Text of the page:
In its ongoing campaign to get to me to spend money on comics during my wedding preparation, Marvel's unleashing Schism, the next big X-Men event. If you're inclined to relitigate the ignominy/righteousness of Magneto and whether you're supposed to sympathize, congratulations. Marvel's raising the stakes. Very, very minor spoilers after the jump.
There are fewer than 200 mutants left alive, with very, very few new ones born. Nearly all live on a small, politically autonomous island off of San Francisco called Utopia. Marvel never really presses this point, but it's basically a benign military dictatorship of the X-Men, commanded by Cyclops. No one's got a big problem with it. Cyclops guided the mutants through the most strategically sophisticated attack on mutantkind, ever, by bigoted humanist militias. President Obama and S.H.I.E.L.D. Commander Steve Rogers gave Cyclops a medal as a form of reconciliation.
One consequence is that Cyclops now has diplomatic responsibilities. Schism starts off with Scott travelling to a U.N. arms control conference to argue for global demolition of the Sentinels. Shit goes haywire when a mutant terrorist called Kid Omega barges in to deliver an anti-human tirade and uses his powers to compel the delegates to confess their politically embarassing secrets. (The obvious Ahmedinejad stand-in -- who denies the existence of the Sentinels! Savor that -- confesses he likes to beat his kids.) Scott brings Logan, his "trusted lieutenant," who's skeptical of the whole diplomatic endeavor, despite the two men being closer than they ever have in their long, uneasy partnership. Issue one ends with Logan vindicated, as nations across the world launch a Sentinel exercise as a show of force in response.
Marvel's telegraphed the end for months. The X-Men will split: half will follow Cyclops and the other half will follow Wolverine. Yawn: a mutant Civil War. Marvel's even making the obnoxious, gimmicky decision to discontinue Uncanny X-Men [!] and X-Men: Legacy in favor of two books, Wolverine & The X-Men and a relaunched Uncanny. You know, exactly like they did with New Avengers and Mighty Avengers in the wake of Civil War?
What's not really so clear is the source of the split. The expectation is that it's going to be another integrationist debate. Cyclops has guided mutantkind since M-Day by becoming ruthless. It's been an imperative for survival: leave the Mansion, decamp for mutant-friendly SF, then leave for Utopia thanks to a Norman Osborn gambit; and fend off assaults. Logan, by contrast, is the most visibly integrated mutant there is now. He's an Avenger, even -- I know, I know, it's cheap and does nothing for the character -- so the psychopathic rogue samurai is also the de facto ambassador to humankind, whatever Cyclops' pretentions.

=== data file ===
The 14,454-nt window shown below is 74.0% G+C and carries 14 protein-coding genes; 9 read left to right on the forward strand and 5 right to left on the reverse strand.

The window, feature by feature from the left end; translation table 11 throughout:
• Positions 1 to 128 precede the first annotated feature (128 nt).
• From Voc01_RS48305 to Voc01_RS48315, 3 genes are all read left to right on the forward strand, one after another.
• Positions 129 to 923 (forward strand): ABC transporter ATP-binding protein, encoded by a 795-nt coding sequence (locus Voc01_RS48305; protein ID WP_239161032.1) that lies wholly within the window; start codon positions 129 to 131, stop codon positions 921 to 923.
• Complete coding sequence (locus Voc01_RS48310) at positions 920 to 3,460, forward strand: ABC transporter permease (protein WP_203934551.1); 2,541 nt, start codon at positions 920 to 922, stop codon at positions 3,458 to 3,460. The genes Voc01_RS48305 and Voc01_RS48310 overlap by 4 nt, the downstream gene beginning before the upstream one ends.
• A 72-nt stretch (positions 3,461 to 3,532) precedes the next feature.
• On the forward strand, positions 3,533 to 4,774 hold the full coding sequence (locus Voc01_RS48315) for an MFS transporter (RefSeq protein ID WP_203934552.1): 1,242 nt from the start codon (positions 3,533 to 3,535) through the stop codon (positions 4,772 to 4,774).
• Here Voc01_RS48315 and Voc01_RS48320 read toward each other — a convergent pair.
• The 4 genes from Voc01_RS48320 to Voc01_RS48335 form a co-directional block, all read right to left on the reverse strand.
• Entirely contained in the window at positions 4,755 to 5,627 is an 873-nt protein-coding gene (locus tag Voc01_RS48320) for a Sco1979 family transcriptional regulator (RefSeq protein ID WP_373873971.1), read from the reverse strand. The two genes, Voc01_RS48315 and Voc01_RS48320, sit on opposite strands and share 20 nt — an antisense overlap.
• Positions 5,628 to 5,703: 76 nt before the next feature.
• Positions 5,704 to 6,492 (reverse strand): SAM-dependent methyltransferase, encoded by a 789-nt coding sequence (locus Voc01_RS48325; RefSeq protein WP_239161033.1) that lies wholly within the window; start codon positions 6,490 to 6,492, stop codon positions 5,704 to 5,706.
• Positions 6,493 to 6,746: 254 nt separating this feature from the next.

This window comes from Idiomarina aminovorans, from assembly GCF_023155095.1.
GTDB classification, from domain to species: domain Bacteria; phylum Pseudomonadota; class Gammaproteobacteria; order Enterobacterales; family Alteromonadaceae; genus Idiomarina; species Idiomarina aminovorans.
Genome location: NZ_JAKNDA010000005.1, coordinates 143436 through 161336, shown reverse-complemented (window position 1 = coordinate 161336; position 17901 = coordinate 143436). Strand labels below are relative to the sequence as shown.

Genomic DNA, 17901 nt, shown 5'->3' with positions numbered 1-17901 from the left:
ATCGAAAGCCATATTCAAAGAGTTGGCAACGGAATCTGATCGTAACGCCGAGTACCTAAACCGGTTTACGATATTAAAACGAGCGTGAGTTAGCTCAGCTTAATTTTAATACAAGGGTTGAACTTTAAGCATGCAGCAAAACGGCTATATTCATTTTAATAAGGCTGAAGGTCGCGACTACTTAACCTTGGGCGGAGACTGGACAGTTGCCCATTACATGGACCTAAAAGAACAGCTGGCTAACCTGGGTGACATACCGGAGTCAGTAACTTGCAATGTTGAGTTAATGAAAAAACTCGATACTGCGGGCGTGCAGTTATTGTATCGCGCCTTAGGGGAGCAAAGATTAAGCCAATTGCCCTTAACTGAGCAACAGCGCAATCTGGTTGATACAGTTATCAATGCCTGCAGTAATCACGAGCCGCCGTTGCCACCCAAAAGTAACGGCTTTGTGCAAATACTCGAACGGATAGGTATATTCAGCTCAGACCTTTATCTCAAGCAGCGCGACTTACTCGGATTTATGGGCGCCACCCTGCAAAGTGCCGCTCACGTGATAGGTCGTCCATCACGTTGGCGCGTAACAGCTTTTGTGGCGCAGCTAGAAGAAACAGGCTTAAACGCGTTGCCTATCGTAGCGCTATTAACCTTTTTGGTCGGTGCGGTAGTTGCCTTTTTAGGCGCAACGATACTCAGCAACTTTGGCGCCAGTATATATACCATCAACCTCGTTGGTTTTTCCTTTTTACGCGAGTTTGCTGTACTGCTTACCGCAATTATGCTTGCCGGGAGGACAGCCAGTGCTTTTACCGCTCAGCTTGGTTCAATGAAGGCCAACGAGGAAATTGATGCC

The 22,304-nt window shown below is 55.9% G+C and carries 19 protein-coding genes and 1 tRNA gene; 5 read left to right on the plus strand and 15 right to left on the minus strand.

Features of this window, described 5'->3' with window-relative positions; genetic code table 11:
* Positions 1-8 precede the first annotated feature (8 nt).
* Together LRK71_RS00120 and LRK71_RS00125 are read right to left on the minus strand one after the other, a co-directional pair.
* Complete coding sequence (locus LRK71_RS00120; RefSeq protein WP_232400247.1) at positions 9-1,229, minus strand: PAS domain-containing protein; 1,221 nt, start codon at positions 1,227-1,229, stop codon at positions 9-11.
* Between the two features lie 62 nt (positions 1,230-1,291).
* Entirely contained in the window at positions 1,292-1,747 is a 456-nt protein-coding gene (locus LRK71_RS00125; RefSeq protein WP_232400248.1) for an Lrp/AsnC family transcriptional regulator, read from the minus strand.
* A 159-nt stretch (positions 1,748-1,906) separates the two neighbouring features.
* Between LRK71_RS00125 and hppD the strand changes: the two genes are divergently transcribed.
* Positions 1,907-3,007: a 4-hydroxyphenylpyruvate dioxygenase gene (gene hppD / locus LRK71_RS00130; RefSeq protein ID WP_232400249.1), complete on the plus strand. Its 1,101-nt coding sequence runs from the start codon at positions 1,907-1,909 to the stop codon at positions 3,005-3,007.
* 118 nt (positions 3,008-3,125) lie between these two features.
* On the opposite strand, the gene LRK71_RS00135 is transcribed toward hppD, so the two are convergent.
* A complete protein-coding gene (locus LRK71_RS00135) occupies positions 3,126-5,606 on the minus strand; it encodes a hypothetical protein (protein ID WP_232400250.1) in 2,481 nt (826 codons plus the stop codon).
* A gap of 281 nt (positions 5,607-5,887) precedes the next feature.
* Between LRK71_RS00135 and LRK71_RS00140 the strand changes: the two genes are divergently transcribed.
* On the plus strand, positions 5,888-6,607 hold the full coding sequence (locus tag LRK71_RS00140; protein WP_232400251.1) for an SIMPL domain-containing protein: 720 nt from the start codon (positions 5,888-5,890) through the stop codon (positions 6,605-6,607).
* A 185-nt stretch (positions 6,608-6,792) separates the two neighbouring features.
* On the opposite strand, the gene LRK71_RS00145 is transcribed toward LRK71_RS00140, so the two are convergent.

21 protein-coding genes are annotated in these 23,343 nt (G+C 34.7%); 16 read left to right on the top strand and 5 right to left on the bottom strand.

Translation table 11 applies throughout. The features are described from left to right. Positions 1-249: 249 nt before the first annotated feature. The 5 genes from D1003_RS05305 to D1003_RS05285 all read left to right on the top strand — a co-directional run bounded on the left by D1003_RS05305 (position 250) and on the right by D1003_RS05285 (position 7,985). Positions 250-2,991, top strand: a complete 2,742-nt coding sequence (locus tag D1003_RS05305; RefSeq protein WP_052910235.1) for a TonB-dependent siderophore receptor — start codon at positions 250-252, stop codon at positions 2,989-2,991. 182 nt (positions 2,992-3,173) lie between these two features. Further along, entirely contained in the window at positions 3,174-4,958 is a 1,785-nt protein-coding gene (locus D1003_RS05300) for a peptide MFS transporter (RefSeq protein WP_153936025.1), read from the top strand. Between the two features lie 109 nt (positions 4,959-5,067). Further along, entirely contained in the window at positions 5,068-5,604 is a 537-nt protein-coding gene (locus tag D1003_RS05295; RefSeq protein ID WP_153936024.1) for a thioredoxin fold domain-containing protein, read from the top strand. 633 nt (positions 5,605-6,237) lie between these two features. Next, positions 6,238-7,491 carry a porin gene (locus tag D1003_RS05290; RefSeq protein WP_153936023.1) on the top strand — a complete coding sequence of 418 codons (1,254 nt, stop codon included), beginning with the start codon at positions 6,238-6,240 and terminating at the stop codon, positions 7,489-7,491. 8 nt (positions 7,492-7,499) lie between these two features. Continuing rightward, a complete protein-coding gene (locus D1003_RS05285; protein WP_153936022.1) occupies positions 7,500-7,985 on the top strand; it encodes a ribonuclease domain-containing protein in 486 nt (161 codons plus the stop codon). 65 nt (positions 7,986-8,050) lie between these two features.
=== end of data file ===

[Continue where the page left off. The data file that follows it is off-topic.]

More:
You see where this is going. Cyclops becomes the new Magneto. Wolverine becomes the new Professor X.
I hope they don't make it that simple, and not just because simplicity is uninteresting. Wolverine isn't just an Avenger. He's the leader of the X-Men's JSOC, the (Uncanny!) X-Force, a secret team started by Cyclops for preventive strikes on humanist militias. [Long story short: the revamped X-Force series was a classic. Arguably the darkest thing the X-writers have ever published. After the militias lost the battle, Cyclops ordered his quasi-death squad disbanded; Wolverine pretended to comply and relaunched it with a new lineup. It's good, but not as good.] Wolvie has always pushed a survivalist Third Way between Xavierism and Lensherrism, though he uneasily inclines toward Xavier. It's totally out of charcter for Wolverine to be an Avenger, anyway -- we know what's in it for Stark and Rogers, but Logan never addresses the question of what's in it for him or for the X-Men.
And Cyclops just isn't a terrorist: he sanctioned hits on Cameron Hodge and the Right, not institutions of mainstream humanity. Still, he ominously ends the first issue of Schism by urging the younger mutants to watch broadcasts of the global Sentinel mobilization. "'Hated and feared,'" Cyclops says. "We toss that around so often it loses its impact. Becomes hollow. It's good to be reminded from time to time just what that means. This is what it means."
But should they turn the question on wisdom of secession, the secessionists have the right argument. How many times do humans have to try to wipe the mutants off the map before mutants decide to keep their safe haven and deal with humanity on an equal geostrategic footing or not at all? You can do a pretty simple Israel allegory right here. If so, then it's up to Marvel to show X-Israel going too far in its definition of "survival." (Though I doubt it'll occupy San Francisco or something.) And the X-writers never address the details of how Utopia can survive. What's its trade policy? What does it produce? What's its currency? Who determines it?
But those are mere complications of secession, mitigatable in practice. The argument for integration makes way more sense before M-Day, when mutantkind's numbers were growing and it enjoyed something closer to parity with human power. Marvel has mutantkind very slowly expanding -- but still very slowly, and after its decimation. If Marvel really wants to litigate this case, it's going to end up, effectively, taking a radical stance under a circumstance where you don't have to be a radical to adopt it.